The manor in the heart of Kranj lies above the bridge over the Sava River, on the part of the city promontory fortified from ancient times until the early Middle Ages. There was a town wall here more than 1,500 years ago. In 1256, the land was given to the Ortenburger family who built a fortress there. When the last of the family passed away, the land was given to the Counts of Celje, and was later passed on to the House of Habsburg.
The manor building was built between the 15th and 19th centuries, but derives its current image from the 17th century. The southeast part of the manor was built during the period of Turkish invasions and was incorporated into the city’s defence wall. A defence tower was added in the early 16th century, next to which a two-story residential building was later built. In the mid 16th century, the manor was bought by the businessman Janez Khisl from Fužine and converted into an aristocratic manor in 1578. It was named after him. Later owners of the mansion included the aristocratic Mosconni family, and Counts Barbo and Auersperg. At the end of 18th century, the manor was bought by Natalis Pagliaruzzi, whose successors kept the manor until 1913 when it became municipal property.
The Khislstein manor is adorned by main and courtyard portals, which were developed in the second half of the 16th century. The courtyard wing and vaulted hallways are the result of reconstruction in the 18th and 19th centuries.
The Gorenjska Museum was headquartered in Khislstein until 2008, when the owner of the manor, the Municipality of Kranj, began renovations with the help of European funding.
A new permanent exhibition, Beautiful (Prelepa Gorenjska), is shown in the renovated area of the manor, which leads visitors through major milestones of life in the Gorenjska region, from the early Middle Ages to today. The exhibition begins by showing characteristics of the Gorenjska region, and leads to the time of the arrival of the Slovenes. It teaches about life in castles and the hardships faced by the rural population. It shows an image of old Kranj and how people used to travel and transport goods. The exhibition highlights trade and the beginning of the industrial age, which greatly influenced the development of Kranj. The focal point of the exhibition is the 19th century, from which exceptional individuals of the Gorenjska region who greatly contributed to the shaping of Slovenian national consciousness and identity are presented in a sort of shrine. Visitors can also visit a farmer’s sitting room, see a bride’s wedding dress and admire a sophisticated bourgeois salon from Prešeren’s time.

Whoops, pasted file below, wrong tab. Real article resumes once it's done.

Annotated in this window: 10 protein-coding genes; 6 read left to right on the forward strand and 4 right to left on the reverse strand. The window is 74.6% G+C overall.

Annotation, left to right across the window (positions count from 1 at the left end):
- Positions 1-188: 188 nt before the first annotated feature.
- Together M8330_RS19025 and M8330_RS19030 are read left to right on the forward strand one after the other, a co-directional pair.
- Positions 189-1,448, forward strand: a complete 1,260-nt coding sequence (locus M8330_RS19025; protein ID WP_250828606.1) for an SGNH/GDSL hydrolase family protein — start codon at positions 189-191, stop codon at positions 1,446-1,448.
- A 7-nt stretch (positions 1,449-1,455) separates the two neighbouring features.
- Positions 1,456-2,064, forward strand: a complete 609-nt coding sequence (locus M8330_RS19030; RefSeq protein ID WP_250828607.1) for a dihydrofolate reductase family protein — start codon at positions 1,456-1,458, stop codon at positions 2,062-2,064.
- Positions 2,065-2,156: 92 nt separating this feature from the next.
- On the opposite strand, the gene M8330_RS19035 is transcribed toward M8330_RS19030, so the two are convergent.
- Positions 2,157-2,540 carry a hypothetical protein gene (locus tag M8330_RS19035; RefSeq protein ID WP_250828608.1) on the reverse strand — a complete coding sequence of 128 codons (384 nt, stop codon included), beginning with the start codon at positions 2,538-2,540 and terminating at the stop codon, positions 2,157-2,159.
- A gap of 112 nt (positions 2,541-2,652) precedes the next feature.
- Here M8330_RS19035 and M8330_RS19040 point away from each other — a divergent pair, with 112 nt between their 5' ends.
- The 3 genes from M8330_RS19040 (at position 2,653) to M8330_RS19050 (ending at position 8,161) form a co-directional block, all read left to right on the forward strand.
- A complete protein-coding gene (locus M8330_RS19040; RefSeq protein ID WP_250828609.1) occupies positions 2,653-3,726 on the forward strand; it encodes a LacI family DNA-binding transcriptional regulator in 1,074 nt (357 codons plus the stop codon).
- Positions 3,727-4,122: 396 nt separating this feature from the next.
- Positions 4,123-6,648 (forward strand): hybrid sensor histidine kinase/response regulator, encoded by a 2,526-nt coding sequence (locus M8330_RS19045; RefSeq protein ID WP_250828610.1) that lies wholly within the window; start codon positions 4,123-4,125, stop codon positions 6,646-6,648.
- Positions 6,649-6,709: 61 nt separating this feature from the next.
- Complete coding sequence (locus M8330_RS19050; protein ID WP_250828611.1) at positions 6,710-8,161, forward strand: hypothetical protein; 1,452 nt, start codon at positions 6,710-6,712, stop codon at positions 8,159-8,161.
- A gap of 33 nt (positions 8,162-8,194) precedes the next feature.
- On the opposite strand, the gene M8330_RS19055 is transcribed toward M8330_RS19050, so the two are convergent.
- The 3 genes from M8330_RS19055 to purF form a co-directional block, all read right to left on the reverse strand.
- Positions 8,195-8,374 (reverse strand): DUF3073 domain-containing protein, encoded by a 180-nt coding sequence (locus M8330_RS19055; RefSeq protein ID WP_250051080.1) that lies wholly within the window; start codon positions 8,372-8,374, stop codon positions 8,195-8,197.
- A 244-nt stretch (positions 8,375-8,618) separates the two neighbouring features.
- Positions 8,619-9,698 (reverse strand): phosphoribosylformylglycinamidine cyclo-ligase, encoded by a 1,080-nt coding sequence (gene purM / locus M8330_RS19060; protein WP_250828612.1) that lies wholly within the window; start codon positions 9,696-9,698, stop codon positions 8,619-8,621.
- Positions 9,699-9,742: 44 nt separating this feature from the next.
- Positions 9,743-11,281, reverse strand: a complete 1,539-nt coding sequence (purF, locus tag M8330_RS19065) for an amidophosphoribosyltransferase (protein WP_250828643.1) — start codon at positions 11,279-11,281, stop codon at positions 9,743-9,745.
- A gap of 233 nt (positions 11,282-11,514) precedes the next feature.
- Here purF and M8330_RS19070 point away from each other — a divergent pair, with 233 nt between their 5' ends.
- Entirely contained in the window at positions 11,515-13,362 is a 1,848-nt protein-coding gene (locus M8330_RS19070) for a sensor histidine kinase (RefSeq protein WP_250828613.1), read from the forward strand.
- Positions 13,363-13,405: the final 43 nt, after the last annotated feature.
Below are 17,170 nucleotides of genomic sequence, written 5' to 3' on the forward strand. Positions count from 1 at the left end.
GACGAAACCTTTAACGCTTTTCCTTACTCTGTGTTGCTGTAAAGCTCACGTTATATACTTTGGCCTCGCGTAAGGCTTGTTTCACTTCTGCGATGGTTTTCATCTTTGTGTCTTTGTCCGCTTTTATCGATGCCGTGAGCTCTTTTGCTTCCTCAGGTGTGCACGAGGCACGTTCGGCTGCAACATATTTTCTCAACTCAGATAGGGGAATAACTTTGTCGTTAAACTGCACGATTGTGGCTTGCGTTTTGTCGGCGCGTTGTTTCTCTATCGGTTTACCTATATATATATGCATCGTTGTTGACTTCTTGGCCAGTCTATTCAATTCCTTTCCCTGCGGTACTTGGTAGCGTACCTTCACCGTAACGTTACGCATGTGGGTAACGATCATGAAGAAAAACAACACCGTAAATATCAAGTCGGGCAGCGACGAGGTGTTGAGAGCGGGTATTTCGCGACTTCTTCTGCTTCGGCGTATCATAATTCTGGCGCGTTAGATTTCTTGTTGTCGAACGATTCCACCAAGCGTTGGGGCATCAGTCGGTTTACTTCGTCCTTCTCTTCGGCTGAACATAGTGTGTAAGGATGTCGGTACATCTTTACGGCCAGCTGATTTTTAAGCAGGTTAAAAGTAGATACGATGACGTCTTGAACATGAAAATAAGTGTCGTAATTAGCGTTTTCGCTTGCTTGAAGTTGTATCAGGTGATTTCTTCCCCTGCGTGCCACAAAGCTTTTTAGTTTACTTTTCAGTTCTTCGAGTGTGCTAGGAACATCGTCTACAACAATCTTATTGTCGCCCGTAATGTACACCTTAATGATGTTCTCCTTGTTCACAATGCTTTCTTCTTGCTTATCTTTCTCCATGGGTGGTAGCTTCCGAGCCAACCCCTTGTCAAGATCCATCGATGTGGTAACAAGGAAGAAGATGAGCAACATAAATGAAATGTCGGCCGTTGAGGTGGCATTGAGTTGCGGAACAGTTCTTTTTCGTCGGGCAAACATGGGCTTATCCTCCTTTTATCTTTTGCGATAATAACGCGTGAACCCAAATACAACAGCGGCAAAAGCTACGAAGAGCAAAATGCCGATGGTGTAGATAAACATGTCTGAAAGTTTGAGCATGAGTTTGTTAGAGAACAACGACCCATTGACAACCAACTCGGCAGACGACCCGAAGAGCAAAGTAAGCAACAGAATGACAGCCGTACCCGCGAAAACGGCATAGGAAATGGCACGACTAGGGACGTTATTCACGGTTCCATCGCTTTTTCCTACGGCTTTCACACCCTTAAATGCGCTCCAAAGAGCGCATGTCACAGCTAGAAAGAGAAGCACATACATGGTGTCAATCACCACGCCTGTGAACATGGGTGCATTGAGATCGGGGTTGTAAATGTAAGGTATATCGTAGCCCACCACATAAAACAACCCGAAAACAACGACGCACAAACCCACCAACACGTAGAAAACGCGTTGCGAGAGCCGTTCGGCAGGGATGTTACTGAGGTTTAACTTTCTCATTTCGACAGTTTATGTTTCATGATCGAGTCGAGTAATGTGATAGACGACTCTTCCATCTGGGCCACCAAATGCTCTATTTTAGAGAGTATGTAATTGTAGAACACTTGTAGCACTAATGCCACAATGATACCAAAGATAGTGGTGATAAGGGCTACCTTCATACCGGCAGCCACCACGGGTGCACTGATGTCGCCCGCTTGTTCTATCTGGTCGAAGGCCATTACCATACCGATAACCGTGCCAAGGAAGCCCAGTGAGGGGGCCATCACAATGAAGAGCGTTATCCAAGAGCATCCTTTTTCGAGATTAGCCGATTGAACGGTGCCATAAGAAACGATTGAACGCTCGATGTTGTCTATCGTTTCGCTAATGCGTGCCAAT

The story of the new permanent exhibition also mentions the memory of factory workers’ misery and horror during both world wars. It displays the extraordinary industrial achievements of local enterprises and factories. A special place in the exhibition is reserved for Slovenia's 10-day war of independence in 1991, in which the Gorenjska region played an important role. The museum's timeline of events concludes with the entry of Slovenia into the European Union.
There is also a technical museum library and teaching room for the youngest visitors.